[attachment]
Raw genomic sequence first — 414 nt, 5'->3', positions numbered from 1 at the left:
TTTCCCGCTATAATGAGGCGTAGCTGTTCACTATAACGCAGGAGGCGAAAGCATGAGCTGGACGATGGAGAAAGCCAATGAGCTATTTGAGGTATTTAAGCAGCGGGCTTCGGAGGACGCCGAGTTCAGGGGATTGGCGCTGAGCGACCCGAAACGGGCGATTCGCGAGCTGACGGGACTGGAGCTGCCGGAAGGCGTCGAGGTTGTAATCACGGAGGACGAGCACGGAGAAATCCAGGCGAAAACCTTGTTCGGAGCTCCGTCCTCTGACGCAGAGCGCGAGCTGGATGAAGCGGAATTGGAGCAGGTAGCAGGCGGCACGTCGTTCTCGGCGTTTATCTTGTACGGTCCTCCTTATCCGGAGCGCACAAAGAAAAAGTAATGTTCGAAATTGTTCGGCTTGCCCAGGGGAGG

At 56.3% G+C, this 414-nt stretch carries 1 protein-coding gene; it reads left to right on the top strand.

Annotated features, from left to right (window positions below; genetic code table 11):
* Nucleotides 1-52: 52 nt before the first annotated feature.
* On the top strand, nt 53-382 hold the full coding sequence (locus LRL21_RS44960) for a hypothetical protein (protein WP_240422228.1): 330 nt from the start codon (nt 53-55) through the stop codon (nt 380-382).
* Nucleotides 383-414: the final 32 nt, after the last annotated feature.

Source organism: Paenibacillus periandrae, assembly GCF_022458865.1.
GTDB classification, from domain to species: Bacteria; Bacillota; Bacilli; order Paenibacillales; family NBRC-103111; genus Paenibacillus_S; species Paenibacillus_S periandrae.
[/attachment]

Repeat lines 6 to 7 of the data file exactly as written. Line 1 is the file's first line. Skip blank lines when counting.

* On the top strand, nt 53-382 hold the full coding sequence (locus LRL21_RS44960) for a hypothetical protein (protein WP_240422228.1): 330 nt from the start codon (nt 53-55) through the stop codon (nt 380-382).
* Nucleotides 383-414: the final 32 nt, after the last annotated feature.